Rheem Racing: Kevin Harvick Richmond Advance

Notes of Interest

 

●  With Kevin Harvick now in his 23rd year of NASCAR Cup Series competition, a familiar name backs the driver of the No. 4 Ford Mustang for Stewart-Haas Racing (SHR). Rheem, America’s No. 1 water heating brand and major air conditioning and heating manufacturer, is in its 16th consecutive year as a NASCAR sponsor. It’s also the 16th year of the company’s friendship with Harvick – a bond that began in 2007 and one that Harvick quickly galvanized when he won the season-opening Daytona 500. It was a victory for the ages as Harvick beat NASCAR Hall of Famer Mark Martin by .02 of a second in a frantic, green-white-checkered finish. It led to Rheem serving as a primary partner for Harvick’s NASCAR Xfinity Series team, Kevin Harvick Inc. (KHI), in 2008. Rheem’s debut with KHI came on May 2, 2008 at Richmond (Va.) Raceway where Harvick finished second in the Lipton Tea 250. Harvick delivered Rheem its very first victory as a primary sponsor 13 years ago on Feb. 27, 2010 at Las Vegas Motor Speedway when he took the checkered flag in the Sam’s Town 300. Rheem aligned as a primary partner with Harvick in the NASCAR Cup Series in 2011 and remained with him until Harvick joined SHR in 2014. Rheem reunited with Harvick in 2022 and is back for another three-race slate in 2023, which kicked off with a ninth-place finish March 5 at Las Vegas. After Sunday’s race at Richmond, Rheem will serve as a primary partner once more Oct. 8 at the Charlotte (N.C.) Motor Speedway Roval. Rheem will be hosting a large group of customers at its Harvick Legacy Event at Richmond in honor of the 2014 NASCAR Cup Series champion, his Hall of Fame-worthy career, and his loyal support of Rheem.  

 

●  Harvick joined SHR in 2014 and has since recorded 37 of his 60 career NASCAR Cup Series wins, the most recent of which came at Richmond. In the Federated Auto Parts 400 last August, Harvick started 13th and drove into the lead for the first time on lap 334. He wound up leading twice for 55 laps, including the final 48 where Harvick legged out a margin of .441 of a second over second-place Christopher Bell.

 

●  Harvick finished fifth in his return to Richmond in April. It was his 18th top-five and 30th top-10 in 44 career NASCAR Cup Series starts at the .75-mile oval, the most among active NASCAR Cup Series drivers. Next best is Kyle Busch with 27 top-10s. Who is the all-time leader in top-10s at Richmond? None other than “The King,” seven-time Cup Series champion and NASCAR Hall of Famer Richard Petty. He earned 41 top-10s at Richmond in 63 career starts.

 

●  Harvick’s fifth-place drive at Richmond in April was also his fourth straight top-10 at the track. He finished eighth in September 2021, second in April 2022 and he won in the series’ prior visit to the track last August.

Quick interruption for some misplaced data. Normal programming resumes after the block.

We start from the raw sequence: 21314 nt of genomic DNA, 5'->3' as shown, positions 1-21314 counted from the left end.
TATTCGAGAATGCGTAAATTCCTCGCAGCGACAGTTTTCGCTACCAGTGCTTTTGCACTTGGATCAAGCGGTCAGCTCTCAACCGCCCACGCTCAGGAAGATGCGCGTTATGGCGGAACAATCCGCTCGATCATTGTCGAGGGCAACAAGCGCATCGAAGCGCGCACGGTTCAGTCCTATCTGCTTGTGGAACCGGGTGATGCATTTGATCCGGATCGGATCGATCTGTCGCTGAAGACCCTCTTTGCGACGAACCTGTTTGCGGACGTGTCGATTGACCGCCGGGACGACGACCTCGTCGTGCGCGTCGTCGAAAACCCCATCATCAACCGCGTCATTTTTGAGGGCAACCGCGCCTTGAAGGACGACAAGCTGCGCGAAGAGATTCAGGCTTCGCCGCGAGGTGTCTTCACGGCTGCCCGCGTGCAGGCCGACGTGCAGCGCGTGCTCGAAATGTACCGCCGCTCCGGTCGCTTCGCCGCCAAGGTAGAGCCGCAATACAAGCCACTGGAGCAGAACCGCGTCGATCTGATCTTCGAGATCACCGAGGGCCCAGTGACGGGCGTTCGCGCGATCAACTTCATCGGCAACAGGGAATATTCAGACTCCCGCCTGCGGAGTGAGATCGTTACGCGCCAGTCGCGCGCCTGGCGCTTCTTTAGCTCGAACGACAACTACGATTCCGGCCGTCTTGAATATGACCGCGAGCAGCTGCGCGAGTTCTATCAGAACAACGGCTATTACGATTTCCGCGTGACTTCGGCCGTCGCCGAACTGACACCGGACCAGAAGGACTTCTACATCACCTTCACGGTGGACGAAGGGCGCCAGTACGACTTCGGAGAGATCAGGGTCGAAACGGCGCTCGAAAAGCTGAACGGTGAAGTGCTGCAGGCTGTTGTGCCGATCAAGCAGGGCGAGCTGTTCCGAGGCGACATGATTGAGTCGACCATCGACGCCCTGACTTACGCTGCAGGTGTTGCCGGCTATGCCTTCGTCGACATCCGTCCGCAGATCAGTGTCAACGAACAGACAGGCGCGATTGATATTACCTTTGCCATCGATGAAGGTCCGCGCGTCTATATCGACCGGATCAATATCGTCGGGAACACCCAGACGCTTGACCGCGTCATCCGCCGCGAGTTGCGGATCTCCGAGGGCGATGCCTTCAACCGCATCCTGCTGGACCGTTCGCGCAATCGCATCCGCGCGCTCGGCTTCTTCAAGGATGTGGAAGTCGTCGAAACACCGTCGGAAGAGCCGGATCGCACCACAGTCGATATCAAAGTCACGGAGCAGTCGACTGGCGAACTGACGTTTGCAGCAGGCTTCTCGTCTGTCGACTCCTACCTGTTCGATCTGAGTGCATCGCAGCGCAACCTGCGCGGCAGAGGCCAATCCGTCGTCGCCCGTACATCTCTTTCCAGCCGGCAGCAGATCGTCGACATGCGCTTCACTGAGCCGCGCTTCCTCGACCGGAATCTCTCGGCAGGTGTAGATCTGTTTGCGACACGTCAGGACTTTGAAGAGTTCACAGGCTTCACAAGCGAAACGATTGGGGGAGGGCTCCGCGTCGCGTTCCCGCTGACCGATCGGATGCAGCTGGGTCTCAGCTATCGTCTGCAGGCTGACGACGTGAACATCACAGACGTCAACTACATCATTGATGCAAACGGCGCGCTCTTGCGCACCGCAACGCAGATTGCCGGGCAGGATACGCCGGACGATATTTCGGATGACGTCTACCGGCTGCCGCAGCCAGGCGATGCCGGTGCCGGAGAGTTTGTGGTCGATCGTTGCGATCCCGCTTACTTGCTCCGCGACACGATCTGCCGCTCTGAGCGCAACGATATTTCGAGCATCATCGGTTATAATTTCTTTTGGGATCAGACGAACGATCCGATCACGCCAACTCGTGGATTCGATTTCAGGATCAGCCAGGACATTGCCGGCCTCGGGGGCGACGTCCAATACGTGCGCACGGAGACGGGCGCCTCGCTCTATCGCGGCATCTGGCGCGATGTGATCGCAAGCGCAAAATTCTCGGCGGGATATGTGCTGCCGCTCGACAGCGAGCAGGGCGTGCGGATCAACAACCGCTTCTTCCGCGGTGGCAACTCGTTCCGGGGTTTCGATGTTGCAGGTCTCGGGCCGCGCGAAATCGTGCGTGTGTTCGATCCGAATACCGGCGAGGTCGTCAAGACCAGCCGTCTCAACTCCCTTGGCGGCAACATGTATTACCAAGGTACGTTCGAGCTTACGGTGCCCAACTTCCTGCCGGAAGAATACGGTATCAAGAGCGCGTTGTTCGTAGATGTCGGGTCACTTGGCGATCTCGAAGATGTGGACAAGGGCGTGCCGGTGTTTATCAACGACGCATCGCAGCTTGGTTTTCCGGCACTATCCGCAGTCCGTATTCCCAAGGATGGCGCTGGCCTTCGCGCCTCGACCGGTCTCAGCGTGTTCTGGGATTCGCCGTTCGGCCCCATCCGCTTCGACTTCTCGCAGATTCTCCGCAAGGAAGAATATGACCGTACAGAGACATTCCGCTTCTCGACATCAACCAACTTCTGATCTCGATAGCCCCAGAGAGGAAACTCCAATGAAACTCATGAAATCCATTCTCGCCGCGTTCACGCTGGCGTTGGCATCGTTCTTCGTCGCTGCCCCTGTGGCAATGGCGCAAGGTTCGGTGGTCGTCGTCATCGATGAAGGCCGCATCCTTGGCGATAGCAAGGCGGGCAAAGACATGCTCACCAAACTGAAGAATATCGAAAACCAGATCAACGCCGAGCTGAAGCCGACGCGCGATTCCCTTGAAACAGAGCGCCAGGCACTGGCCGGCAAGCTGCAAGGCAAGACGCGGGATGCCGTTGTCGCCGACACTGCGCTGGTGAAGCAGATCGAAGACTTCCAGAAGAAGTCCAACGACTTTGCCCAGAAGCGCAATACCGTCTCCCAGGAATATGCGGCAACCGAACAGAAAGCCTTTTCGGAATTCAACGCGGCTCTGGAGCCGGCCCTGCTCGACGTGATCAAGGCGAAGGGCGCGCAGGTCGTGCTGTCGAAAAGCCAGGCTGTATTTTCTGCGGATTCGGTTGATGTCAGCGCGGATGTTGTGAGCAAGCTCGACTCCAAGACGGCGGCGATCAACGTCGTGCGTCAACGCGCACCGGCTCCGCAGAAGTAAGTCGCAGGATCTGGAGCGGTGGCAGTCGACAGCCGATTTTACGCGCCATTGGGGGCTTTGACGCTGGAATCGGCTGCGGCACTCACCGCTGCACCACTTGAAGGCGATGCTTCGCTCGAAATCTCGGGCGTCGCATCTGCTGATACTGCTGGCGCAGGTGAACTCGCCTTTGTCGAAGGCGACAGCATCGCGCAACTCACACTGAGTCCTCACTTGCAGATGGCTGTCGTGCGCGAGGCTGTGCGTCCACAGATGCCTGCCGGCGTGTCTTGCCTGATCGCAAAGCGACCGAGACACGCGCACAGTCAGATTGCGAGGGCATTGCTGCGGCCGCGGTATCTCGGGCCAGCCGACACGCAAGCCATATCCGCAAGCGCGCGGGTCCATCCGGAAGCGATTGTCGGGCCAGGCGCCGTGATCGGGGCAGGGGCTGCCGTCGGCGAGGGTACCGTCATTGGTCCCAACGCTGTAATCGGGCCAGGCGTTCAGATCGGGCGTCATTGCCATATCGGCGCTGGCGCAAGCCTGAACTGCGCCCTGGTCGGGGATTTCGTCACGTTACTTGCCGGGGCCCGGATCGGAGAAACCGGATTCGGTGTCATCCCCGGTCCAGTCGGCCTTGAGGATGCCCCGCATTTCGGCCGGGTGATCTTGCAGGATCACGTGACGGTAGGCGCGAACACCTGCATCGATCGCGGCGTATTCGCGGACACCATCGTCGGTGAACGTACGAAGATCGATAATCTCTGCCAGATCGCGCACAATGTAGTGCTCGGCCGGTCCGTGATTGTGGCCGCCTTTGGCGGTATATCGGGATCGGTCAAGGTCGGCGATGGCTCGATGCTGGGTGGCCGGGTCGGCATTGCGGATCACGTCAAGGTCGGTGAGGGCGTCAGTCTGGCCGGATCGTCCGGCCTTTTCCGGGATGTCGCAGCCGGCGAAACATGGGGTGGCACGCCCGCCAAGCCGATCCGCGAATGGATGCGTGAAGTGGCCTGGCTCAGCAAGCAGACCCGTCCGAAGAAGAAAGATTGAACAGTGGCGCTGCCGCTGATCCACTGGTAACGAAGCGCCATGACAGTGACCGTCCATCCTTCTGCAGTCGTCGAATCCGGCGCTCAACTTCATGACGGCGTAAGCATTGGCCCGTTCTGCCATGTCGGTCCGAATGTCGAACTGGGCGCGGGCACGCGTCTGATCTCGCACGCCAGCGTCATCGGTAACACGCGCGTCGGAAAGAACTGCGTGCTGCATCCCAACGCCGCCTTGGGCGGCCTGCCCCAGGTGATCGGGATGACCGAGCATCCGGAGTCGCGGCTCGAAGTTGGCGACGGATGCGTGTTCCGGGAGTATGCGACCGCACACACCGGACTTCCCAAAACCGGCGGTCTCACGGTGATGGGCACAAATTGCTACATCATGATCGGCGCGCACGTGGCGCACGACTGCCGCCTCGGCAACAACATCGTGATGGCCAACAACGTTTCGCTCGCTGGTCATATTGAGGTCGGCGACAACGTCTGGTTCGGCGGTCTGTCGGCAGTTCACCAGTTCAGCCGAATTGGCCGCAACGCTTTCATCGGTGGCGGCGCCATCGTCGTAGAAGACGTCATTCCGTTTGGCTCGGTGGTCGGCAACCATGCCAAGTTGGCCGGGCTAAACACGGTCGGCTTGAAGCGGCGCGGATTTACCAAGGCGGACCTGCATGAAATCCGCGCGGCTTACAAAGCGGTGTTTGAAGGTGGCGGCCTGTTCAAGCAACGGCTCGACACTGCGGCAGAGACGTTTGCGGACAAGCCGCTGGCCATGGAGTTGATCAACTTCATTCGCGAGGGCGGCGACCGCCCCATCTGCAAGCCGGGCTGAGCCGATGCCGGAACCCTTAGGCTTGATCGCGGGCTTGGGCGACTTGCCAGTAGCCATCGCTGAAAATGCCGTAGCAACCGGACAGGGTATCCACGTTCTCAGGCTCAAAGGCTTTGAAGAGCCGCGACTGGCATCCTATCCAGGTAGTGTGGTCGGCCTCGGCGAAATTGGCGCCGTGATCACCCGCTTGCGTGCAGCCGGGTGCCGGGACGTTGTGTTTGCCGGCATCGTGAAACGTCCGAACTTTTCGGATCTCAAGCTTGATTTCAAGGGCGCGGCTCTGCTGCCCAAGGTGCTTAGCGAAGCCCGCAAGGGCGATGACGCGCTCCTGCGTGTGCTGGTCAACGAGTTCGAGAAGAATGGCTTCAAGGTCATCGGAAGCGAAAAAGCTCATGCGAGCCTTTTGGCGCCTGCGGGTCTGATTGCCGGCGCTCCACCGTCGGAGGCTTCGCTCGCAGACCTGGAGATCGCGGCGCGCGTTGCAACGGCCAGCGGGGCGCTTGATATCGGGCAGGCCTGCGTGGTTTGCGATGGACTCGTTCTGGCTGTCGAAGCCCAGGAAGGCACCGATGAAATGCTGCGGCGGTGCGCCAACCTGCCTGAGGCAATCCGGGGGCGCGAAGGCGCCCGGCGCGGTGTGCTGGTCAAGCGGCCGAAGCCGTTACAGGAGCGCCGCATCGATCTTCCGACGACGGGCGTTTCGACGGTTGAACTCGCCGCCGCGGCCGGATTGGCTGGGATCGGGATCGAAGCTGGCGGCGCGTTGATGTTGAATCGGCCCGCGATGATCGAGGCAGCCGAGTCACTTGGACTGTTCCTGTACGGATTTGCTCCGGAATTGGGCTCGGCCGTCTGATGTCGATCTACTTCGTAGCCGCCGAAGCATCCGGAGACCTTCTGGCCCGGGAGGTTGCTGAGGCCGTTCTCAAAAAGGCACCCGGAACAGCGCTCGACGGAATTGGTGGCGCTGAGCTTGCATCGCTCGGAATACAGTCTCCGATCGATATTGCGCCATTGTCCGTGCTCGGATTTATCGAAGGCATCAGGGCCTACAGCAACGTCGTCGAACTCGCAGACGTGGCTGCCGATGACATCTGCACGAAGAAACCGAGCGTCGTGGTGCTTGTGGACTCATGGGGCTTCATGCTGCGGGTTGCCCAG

●  Harvick has led 16,009 total laps in his NASCAR Cup Series career, with 1,235 of those laps coming at Richmond. When Harvick took the lead on lap 239 in the Crayon 301 two weeks ago at New Hampshire Motor Speedway in Loudon, he led his 16,000th career lap in the Cup Series and became one of just 11 drivers who have surpassed 16,000 laps led. The leader in this category is the same leader in top-10s at Richmond – Richard Petty. “The King” led a whopping 51,514 laps in his storied career.

 

●  The Cook Out 400 will mark Harvick’s 45th NASCAR Cup Series start at the Virginia short track. His first start at Richmond came on May 5, 2001. That race was won by SHR co-owner Tony Stewart, who beat then three-time champion Jeff Gordon by .372 of a second. Harvick finished 17th in what was his 10th career Cup Series start. Eleven of the 43 drivers in that race have since been inducted into the NASCAR Hall of Fame – Stewart, Gordon, Rusty Wallace, Dale Earnhardt Jr., Matt Kenseth, Bobby Labonte, Mark Martin, Dale Jarrett, Ron Hornaday Jr., Bill Elliott and Terry Labonte.

 

●  Harvick is the winningest NASCAR Xfinity Series driver at Richmond with seven victories. Kyle Busch is next best with six wins. Harvick finished among the top-10 in all but six of his 21 career Xfinity Series starts at Richmond.

 

●  Harvick has also competed at Richmond in the NASCAR Truck Series and in IROC. He has made five Truck Series starts, the last three of which saw him finish second (2001), second (2002) and third (2005). And in his lone IROC start in 2004, Harvick finished fifth.

 

Kevin Harvick, Driver of the No. 4 Rheem Ford Mustang 

 

You’ve represented Rheem since 2007 when you won their debut race – the Daytona 500. Talk about your longevity with Rheem.

“I think the biggest thing about Rheem is they really utilize the sport in ways that it was utilized 20 years ago. With their hospitality program and the amount of dealers and people they bring to the racetrack, it’s really kind of the way I was brought up in the sport and how you maximize a sponsorship. It’s a relationship that goes back a long way, and having a lot of the same people involved makes that a lot of fun to be able to go through this part of my career and have them on the car and realize the commitment they’ve made to the sport. A lot of the same people who were with me in victory lane at Las Vegas back in 2010 when we first won with Rheem are still there today. Their customers have continued to show up and they’ve continued to support it and that makes you feel valuable. Rheem sees the value in NASCAR and they continue to use that to their benefit.” 

 

This is your 23rd year in the NASCAR Cup Series. How valuable is that kind of experience in this sport?